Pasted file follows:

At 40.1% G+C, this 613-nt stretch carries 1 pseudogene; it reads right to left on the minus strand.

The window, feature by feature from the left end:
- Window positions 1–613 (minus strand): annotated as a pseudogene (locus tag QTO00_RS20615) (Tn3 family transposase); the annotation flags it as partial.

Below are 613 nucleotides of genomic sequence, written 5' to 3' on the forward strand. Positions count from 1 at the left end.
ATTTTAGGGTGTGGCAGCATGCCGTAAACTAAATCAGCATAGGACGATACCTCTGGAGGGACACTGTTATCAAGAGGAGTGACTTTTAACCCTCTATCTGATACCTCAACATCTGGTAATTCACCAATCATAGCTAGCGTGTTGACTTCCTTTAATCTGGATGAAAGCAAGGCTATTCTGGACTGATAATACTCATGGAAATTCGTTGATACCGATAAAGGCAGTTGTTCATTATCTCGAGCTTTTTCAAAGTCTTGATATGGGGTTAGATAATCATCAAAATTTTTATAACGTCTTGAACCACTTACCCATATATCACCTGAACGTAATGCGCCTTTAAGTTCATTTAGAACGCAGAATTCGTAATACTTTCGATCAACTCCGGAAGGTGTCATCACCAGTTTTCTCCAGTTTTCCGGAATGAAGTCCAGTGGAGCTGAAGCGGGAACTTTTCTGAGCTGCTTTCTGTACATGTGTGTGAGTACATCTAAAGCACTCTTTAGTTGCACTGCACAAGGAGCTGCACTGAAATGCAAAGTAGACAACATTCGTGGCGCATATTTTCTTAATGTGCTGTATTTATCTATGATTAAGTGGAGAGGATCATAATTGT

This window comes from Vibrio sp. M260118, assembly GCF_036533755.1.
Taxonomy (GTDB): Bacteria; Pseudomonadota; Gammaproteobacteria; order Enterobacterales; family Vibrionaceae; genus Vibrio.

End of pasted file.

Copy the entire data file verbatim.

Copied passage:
At 40.1% G+C, this 613-nt stretch carries 1 pseudogene; it reads right to left on the minus strand.

The window, feature by feature from the left end:
- Window positions 1–613 (minus strand): annotated as a pseudogene (locus tag QTO00_RS20615) (Tn3 family transposase); the annotation flags it as partial.

Below are 613 nucleotides of genomic sequence, written 5' to 3' on the forward strand. Positions count from 1 at the left end.
ATTTTAGGGTGTGGCAGCATGCCGTAAACTAAATCAGCATAGGACGATACCTCTGGAGGGACACTGTTATCAAGAGGAGTGACTTTTAACCCTCTATCTGATACCTCAACATCTGGTAATTCACCAATCATAGCTAGCGTGTTGACTTCCTTTAATCTGGATGAAAGCAAGGCTATTCTGGACTGATAATACTCATGGAAATTCGTTGATACCGATAAAGGCAGTTGTTCATTATCTCGAGCTTTTTCAAAGTCTTGATATGGGGTTAGATAATCATCAAAATTTTTATAACGTCTTGAACCACTTACCCATATATCACCTGAACGTAATGCGCCTTTAAGTTCATTTAGAACGCAGAATTCGTAATACTTTCGATCAACTCCGGAAGGTGTCATCACCAGTTTTCTCCAGTTTTCCGGAATGAAGTCCAGTGGAGCTGAAGCGGGAACTTTTCTGAGCTGCTTTCTGTACATGTGTGTGAGTACATCTAAAGCACTCTTTAGTTGCACTGCACAAGGAGCTGCACTGAAATGCAAAGTAGACAACATTCGTGGCGCATATTTTCTTAATGTGCTGTATTTATCTATGATTAAGTGGAGAGGATCATAATTGT

This window comes from Vibrio sp. M260118, assembly GCF_036533755.1.
Taxonomy (GTDB): Bacteria; Pseudomonadota; Gammaproteobacteria; order Enterobacterales; family Vibrionaceae; genus Vibrio.